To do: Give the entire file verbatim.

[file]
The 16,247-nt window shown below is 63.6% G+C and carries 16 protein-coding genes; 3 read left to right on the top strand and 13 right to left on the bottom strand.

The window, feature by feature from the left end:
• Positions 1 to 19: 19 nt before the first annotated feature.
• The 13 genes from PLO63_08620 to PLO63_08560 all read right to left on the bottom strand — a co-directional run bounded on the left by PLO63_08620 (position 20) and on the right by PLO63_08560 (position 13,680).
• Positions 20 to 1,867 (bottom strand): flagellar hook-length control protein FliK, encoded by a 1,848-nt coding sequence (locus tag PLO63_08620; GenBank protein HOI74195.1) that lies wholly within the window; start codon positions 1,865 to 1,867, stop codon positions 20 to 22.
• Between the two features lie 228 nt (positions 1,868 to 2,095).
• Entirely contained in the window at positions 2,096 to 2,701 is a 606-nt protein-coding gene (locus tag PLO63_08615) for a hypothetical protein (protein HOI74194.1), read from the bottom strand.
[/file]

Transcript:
The 16,247-nt window shown below is 63.6% G+C and carries 16 protein-coding genes; 3 read left to right on the top strand and 13 right to left on the bottom strand.

The window, feature by feature from the left end:
• Positions 1 to 19: 19 nt before the first annotated feature.
• The 13 genes from PLO63_08620 to PLO63_08560 all read right to left on the bottom strand — a co-directional run bounded on the left by PLO63_08620 (position 20) and on the right by PLO63_08560 (position 13,680).
• Positions 20 to 1,867 (bottom strand): flagellar hook-length control protein FliK, encoded by a 1,848-nt coding sequence (locus tag PLO63_08620; GenBank protein HOI74195.1) that lies wholly within the window; start codon positions 1,865 to 1,867, stop codon positions 20 to 22.
• Between the two features lie 228 nt (positions 1,868 to 2,095).
• Entirely contained in the window at positions 2,096 to 2,701 is a 606-nt protein-coding gene (locus tag PLO63_08615) for a hypothetical protein (protein HOI74194.1), read from the bottom strand.